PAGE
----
SAN FRANCISCO (AP) -- Environmentalism in Mexico has a dim future unless young people are taught to be more aware of their world, according to Rodolfo Montiel, an environmentalist from the country who was released from prison late last year.
"I actually see (the future) rather poorly. From what I know, there's not a large scale of activism," he told The Associated Press on Monday. "We need to change our culture and way of life and look for ways to raise our young people in a culture that has a greater awareness of the environment."
Montiel spoke in San Francisco on Monday while on his way to Washington, D.C., where he plans to talk with environmentalists and human rights groups about alleged human rights abuses in Mexico.
Montiel and Teodoro Cabrera were convicted on weapons and drug charges in 1999. They and their supporters say they were framed because of their efforts to stem what they see as excessive logging in the old-growth fir forests of Guerrero state. Montiel and Cabrera say they were tortured by the soldiers who arrested them.
Montiel's visit is to raise awareness and gain support from environmental and human rights groups in the United States, and he plans to encourage them to write letters to the Mexican government "so we have a guarantee of freedom of expression, and in this way, we can defend our forests and our human rights," he said.
Now is an especially important time for citizens to be concerned about their environment because President Vicente Fox has said he plans to launch a national crusade to stop exploitation of the forests of Mexico, Montiel said.
"I would ask him to carry that out," he said. "We who have been persecuted, detained, tortured and imprisoned because we were defending our forests, haven't seen the promises he's made inside and outside of Mexico completed. We want people to see what he's said and hasn't done."
Montiel's and Cabrera's imprisonment made them a cause celebre among environmentalists, and Montiel was awarded the Goldman Prize from the San Francisco-based Goldman Environmental Foundation while in jail. Amnesty International considered them prisoners of conscience.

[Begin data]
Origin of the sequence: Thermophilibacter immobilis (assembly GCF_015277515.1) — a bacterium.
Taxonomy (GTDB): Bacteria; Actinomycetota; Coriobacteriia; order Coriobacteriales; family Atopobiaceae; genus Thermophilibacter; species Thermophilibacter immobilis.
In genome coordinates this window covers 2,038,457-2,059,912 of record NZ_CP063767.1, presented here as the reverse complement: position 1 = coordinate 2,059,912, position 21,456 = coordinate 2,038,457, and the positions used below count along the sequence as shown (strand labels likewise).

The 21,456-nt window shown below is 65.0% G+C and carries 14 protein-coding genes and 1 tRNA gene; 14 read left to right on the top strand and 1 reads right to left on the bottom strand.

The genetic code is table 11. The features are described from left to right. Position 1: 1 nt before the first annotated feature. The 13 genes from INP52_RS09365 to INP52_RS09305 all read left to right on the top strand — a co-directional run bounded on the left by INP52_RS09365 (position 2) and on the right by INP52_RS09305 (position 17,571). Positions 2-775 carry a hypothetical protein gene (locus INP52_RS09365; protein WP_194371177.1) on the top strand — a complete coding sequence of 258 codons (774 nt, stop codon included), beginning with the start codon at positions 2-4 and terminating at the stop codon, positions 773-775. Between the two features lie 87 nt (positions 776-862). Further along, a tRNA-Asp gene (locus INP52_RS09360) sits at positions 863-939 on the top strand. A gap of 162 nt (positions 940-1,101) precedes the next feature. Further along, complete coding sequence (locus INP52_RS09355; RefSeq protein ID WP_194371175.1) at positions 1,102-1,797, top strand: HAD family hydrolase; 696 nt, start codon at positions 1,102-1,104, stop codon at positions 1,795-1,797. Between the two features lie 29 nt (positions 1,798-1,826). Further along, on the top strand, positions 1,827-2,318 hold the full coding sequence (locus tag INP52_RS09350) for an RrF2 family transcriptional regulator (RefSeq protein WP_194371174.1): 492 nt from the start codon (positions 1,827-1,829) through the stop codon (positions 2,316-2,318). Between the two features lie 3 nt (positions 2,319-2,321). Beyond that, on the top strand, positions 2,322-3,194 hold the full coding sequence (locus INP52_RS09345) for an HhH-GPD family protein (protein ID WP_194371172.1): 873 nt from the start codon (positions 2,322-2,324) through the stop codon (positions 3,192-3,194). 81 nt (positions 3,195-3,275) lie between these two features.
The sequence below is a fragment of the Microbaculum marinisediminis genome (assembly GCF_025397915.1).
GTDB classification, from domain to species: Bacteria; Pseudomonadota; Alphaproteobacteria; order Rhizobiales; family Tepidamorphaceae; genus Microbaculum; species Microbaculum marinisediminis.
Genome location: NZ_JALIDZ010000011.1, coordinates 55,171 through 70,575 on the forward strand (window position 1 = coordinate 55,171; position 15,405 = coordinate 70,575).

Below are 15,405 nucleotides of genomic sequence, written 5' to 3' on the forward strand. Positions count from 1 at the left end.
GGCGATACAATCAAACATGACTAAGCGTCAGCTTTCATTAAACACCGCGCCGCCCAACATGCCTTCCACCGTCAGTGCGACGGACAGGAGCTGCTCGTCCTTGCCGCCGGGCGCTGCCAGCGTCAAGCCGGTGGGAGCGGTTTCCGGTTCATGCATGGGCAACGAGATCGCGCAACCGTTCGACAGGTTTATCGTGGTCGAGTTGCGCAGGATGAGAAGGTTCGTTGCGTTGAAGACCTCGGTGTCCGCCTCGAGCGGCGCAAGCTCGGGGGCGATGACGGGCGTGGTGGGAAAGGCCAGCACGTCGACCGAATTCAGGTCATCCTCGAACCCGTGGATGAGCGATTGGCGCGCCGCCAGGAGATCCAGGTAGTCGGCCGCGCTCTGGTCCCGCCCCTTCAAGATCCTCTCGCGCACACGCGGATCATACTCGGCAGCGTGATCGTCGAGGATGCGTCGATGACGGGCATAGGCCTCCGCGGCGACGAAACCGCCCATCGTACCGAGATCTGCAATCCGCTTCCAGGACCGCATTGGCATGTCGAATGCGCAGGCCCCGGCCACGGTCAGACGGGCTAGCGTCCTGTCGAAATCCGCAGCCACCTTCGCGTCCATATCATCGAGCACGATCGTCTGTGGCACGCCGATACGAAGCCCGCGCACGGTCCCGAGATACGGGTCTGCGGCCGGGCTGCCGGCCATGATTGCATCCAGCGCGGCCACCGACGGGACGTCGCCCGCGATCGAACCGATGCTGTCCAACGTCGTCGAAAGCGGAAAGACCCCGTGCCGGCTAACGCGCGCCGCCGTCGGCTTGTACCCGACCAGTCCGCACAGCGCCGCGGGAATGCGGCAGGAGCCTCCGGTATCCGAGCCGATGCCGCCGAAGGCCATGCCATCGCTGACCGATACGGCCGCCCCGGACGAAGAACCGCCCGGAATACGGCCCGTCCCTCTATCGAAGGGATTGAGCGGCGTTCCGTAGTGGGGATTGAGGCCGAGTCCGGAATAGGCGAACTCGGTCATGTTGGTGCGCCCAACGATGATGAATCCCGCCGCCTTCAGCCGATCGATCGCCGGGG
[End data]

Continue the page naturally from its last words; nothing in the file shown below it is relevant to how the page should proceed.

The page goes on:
Fox ordered the two freed in November on medical grounds after consulting with legal experts and receiving many petitions from national and international human rights groups. Cabrera had cataracts and Montiel had intestinal tumors.
Their release came less than a month after an attorney who had worked on their case, Digna Ochoa, was shot dead in her Mexico City law office after receiving death threats.
Montiel said he lives in fear for his life, and could not return to his previous home because of threats. Although he and Cabrera were released, their convictions were not overturned.
Montiel is a peasant farmer from Guerrero, where most residents live on what they produce on their small farms.
But when the rivers and streams that fed Montiel's and his neighbors' land began to dry up, he saw his way of life go with it.
Montiel believed it was the loggers, who were taking truckload after truckload of the old-growth fir trees out of the forest, who were responsible for the damage. So he organized -- getting fellow farmers and their families to form human chains to block logging roads.
The protesters had threatened to burn trucks and their shipments of flawless old pine and fir destined to be turned into moldings and kitchen cabinets for U.S. houses.
Mexico's forests have shrunk to a quarter of the size they were before the Spanish came. The country has one of the highest deforestation rates in the world, losing about 1.5 percent of its forests and jungles -- about 1.7 million acres every year.
But local governments say the revenue logging brings in is tough to turn down, and add that logging helps expose crops that drug traffickers grow on public land.
Communal farm groups, often Indians, control 80 percent of Mexico's wooded areas and they frequently suffer tree poaching from neighboring communities or local political bosses.
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